Study: Poor oral health linked to rheumatoid arthritis

Study: Poor oral health linked to rheumatoid arthritis

A great smile isn’t just pleasant to look at. According to a study, having healthy teeth and gums may be key to reducing your risk of developing autoimmune diseases like rheumatoid arthritis (RA).

Details of the study were published in the journal Science Translational Medicine.

Bad bacteria in unclean mouths can enter bloodstream and joints

Scientists who conducted the study found that advanced gum disease, also called periodontal disease, “results in repeated breaches of the oral mucosa that release … oral bacteria into circulation, which activate inflammatory [molecular compounds] that are observed in inflamed RA synovia and blood of RA patients.”

This means that after examining the data, the research team discovered that gum disease damages oral tissue. In turn, this allows bacteria to seep into the bloodstream.

After entering the bloodstream, oral bacteria trigger an immune response and can end up inside the joint tissues of individuals with RA.

The study’s co-authors described in detail what they think happens in the mouths of people with gum disease:

  1. Inflammation of the facial bones, teeth and gums prompts the immune system to “decorate” bacteria in the mouth with a molecular tag.
  2. These tagged bacteria are now able to breach the damaged mucous membrane lining of the mouth. The bacteria then seep into the bloodstream.
  3. As your immune system senses foreign invaders, it creates antibodies against the tagged bacteria. The antibodies will bind to or trap the bacteria, and this forms molecular globs called “immune complexes.”
  4. Immune complexes can continue to travel throughout the body and deposit in various tissues, like your joints and joint lining or synovium.

According to scientists, the impact of oral bacteria getting into the blood may get worse with repeated exposure. It can also result in a heightened autoimmune response and worsening rheumatoid arthritis symptoms such as joint pain, stiffness and swelling.

Fortunately, you can boost your oral health and reduce RA risk by avoiding processed foods and brushing your teeth regularly. Flossing and oil pulling can also help promote healthy gums and teeth.

The study also supports earlier research conducted on the connection between gum disease, oral health and autoimmune conditions.

In 2015, scientists from the Johns Hopkins Arthritis Center collected data from 100 patients with rheumatoid arthritis and 40 healthy controls.

After examining the data, the experts reported that 70 percent of RA patients had gum disease and 30 percent of the RA patients had severe gum disease. This is significantly higher compared to the healthy norm group, where only 35 percent had gum disease and five percent had severe gum disease.

The researchers warned that severe gum disease can be present in the early stages of RA. They advised that dentists and rheumatology specialists are “essential providers” for those with autoimmune conditions.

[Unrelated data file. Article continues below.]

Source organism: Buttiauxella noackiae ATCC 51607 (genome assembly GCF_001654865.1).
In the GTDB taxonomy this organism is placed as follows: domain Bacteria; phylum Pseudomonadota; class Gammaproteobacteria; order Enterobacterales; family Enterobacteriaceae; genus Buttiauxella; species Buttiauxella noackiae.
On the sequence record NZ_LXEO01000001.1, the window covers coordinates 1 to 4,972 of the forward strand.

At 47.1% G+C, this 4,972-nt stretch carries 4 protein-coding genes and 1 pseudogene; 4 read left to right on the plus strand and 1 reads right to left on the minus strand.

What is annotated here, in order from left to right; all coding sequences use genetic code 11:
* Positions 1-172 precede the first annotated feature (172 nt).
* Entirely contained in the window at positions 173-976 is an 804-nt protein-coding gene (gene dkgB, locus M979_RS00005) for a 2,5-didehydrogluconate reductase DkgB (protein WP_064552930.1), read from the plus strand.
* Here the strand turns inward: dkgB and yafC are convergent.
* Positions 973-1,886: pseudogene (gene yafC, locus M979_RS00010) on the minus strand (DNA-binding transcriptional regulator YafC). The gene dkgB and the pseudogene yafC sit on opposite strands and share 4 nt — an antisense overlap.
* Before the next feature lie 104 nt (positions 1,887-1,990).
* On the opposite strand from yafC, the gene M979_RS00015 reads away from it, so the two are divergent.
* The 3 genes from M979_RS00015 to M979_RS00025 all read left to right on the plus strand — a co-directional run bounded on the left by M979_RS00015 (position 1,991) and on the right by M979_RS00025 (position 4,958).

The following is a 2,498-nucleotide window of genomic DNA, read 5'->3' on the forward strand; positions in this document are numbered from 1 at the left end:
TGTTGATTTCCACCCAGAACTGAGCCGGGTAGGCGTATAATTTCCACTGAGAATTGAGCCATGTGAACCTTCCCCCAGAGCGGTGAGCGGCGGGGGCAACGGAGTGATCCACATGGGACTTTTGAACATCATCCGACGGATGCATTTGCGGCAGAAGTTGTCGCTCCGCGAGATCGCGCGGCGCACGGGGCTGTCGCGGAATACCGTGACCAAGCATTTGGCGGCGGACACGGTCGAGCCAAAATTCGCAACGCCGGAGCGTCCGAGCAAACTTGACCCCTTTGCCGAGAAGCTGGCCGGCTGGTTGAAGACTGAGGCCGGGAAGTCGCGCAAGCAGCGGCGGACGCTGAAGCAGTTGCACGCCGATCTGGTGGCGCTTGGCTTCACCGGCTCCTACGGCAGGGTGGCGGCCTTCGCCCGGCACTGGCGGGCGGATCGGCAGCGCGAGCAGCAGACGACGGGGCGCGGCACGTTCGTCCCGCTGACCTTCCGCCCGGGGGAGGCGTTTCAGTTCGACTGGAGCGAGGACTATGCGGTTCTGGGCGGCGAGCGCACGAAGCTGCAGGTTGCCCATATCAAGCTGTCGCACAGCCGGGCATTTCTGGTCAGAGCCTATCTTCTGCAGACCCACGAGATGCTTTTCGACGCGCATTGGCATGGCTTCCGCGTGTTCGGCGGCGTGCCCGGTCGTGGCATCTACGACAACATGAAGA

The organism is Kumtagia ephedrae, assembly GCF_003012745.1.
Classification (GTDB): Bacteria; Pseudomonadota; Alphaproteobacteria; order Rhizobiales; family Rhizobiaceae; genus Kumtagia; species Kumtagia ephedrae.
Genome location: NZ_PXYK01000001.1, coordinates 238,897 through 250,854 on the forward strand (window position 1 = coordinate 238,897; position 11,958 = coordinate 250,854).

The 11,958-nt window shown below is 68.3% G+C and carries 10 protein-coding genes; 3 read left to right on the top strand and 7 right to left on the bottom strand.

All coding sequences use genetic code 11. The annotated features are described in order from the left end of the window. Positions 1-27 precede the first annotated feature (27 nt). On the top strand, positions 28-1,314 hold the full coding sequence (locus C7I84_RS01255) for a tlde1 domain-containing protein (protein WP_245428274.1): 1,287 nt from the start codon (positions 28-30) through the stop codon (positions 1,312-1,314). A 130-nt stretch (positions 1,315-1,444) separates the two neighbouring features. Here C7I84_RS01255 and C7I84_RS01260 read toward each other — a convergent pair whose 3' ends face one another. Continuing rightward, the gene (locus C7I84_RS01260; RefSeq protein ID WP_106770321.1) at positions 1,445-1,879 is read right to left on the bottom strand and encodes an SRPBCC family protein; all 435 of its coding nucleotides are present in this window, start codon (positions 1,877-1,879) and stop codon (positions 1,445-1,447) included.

Bad oral health is also linked to other health issues

There are more reasons to maintain proper oral health. According to health experts, poor oral hygiene is also linked to other health issues such as:

  • Cardiovascular disease, along with health problems like stroke and hardening of the arteries
  • Complications during pregnancy and birth, such as premature delivery and low birth weight
  • Endocarditis, or inflammation of the inner lining of the heart
  • Pneumonia

Large studies have also found a connection between tooth decay and poor oral health and other health issues like dementia, including Alzheimer’s disease.

These studies show that keeping your gums and teeth healthy does more than keep your breath fresh: It can also help protect you against problems like rheumatoid arthritis.

How to keep your gums and teeth healthy

Follow the tips below to keep your gums and pearly whites healthy:

Brush twice a day

Make sure you brush your teeth at least twice a day, after every meal. Brushing helps remove the food and plaque that gets stuck between your teeth and gums.

You should also brush and scrub your tongue since it can harbor bacteria. Get a toothbrush with soft bristles that fit in your mouth comfortably.

Try using a battery-powered or electric toothbrush since these can help reduce gingivitis and plaque more than manual brushing. Replace your toothbrush or toothbrush head every three to four months, or sooner if the bristles have already started to fray.

Floss regularly

According to data from Spotlight Oral Care, an oral healthcare company, 58 percent of people don’t floss at all and only 47 percent floss weekly.

Data also revealed that a whopping 73 percent of the 1,700 patients surveyed said flosses, picks and other tools are difficult to maneuver. Meanwhile, 92 percent of the participants said that they would floss more if it was easier.

Flossing can be a little annoying, but try to floss at least once a day to get rid of the plaque and food that your toothbrush can’t reach. If you’re in a rush to go to work in the morning, you can floss at night.

Quit smoking

Smoking isn’t just bad for your overall health, it can also affect your oral health and is linked to the onset of gum disease.

Smoking weakens your immune system, and this also makes it harder to prevent gum infection. Additionally, smoking makes it more difficult for your gums to heal from damage. Quit smoking if you want to improve your oral health and avoid the health issues linked to this harmful habit.

Watch the video below to learn how colloidal silver can help support optimal oral health.

(Article by Zoey Sky republished from

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